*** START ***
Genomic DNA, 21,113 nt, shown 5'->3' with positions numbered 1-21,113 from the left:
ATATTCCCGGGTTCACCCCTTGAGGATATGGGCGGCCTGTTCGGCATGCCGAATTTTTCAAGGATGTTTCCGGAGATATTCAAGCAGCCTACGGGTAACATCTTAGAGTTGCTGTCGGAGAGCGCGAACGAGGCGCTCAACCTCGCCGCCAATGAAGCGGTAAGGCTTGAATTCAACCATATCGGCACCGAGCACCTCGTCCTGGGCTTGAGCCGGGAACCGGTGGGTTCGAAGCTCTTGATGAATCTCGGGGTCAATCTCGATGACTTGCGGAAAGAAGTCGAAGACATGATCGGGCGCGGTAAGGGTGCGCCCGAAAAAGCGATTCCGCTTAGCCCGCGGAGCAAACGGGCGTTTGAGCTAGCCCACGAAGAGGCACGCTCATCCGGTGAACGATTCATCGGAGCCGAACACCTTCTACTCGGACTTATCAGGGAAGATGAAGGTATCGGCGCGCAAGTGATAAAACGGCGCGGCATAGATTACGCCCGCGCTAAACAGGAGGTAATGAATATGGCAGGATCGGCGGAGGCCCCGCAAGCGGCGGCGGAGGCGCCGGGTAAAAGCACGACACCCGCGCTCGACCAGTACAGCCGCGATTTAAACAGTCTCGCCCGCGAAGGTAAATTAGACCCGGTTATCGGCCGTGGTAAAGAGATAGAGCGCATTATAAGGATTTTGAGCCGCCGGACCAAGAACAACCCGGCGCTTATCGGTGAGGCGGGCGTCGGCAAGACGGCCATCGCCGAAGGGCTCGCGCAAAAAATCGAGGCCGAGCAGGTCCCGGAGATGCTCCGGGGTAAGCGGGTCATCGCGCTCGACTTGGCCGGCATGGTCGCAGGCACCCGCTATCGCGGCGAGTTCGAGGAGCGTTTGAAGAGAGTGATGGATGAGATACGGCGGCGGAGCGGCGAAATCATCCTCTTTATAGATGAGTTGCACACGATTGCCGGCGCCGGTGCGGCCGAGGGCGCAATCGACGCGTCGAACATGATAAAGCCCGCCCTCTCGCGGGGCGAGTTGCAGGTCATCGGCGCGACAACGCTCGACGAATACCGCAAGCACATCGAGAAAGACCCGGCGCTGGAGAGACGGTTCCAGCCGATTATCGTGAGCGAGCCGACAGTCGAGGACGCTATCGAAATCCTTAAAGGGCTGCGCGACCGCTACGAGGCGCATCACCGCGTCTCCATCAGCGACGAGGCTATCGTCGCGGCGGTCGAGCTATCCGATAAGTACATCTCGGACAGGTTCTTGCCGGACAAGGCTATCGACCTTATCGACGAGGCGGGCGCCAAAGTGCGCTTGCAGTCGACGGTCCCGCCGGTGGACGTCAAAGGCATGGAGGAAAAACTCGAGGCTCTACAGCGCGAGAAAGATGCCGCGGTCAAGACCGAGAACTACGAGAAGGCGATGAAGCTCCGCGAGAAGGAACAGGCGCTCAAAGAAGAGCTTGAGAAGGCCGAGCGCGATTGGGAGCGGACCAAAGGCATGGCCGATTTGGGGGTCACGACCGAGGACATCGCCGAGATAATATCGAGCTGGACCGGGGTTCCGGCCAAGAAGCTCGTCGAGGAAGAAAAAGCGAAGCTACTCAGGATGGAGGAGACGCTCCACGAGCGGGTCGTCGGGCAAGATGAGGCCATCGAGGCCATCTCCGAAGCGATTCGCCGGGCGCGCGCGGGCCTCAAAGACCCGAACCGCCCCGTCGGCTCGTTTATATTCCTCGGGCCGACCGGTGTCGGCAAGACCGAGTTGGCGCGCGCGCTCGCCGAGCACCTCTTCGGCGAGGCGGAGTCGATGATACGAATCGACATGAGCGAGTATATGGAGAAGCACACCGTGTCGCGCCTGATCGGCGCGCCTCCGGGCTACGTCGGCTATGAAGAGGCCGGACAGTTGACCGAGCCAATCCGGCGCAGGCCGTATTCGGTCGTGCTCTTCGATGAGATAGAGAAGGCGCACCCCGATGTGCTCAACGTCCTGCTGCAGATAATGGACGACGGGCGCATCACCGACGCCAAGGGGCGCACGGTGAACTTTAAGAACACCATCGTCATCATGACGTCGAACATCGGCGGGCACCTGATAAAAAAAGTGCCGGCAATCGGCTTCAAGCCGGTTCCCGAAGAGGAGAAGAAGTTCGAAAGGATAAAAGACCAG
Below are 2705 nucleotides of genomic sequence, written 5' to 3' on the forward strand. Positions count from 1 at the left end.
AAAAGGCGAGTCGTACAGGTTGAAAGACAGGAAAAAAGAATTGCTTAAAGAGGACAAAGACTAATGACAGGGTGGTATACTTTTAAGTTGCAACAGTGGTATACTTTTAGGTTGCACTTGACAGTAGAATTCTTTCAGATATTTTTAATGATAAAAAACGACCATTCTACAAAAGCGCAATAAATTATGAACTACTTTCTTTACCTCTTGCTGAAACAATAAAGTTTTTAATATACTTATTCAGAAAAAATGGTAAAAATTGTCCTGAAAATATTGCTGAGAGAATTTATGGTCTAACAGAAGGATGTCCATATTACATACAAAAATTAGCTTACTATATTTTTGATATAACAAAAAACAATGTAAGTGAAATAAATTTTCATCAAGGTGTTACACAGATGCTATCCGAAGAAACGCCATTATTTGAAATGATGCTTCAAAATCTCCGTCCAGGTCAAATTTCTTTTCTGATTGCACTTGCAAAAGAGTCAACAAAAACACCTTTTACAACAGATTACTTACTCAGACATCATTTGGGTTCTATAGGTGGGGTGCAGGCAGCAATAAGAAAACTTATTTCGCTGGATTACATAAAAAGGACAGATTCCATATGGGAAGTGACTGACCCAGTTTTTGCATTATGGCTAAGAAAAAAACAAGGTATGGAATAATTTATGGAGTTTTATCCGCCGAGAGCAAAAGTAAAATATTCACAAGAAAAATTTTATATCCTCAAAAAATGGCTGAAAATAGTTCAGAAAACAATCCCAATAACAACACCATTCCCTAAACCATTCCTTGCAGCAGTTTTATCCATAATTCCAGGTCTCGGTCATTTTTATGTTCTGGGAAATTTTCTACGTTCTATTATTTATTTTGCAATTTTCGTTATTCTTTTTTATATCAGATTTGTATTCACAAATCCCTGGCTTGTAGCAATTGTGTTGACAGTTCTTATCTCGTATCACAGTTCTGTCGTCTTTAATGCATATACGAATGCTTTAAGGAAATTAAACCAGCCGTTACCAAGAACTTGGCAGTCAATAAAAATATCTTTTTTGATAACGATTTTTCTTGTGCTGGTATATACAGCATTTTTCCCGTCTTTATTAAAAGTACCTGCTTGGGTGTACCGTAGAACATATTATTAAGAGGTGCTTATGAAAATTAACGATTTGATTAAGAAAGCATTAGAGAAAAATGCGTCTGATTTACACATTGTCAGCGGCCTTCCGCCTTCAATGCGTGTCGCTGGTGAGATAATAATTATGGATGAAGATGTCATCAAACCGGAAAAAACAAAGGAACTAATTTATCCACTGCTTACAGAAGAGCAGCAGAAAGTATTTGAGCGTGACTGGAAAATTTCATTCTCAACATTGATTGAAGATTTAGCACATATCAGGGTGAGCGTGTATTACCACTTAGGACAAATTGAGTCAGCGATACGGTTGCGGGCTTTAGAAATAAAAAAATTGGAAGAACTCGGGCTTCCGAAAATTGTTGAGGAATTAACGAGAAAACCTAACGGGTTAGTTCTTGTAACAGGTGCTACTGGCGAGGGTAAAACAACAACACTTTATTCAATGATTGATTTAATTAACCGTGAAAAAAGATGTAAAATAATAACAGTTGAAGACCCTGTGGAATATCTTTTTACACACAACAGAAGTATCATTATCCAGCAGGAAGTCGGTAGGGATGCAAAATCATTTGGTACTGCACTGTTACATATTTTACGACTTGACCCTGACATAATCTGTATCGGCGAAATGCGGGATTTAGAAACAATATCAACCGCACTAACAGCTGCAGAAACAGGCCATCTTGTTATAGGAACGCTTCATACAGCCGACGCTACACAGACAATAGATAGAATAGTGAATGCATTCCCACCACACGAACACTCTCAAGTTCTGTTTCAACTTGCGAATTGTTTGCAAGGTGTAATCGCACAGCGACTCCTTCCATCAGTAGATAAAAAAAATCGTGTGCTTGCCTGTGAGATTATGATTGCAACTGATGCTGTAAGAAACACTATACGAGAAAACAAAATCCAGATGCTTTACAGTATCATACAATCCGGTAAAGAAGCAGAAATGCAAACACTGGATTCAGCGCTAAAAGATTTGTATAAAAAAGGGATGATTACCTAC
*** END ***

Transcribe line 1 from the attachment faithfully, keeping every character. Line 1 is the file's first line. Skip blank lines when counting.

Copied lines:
Genomic DNA, 21,113 nt, shown 5'->3' with positions numbered 1-21,113 from the left: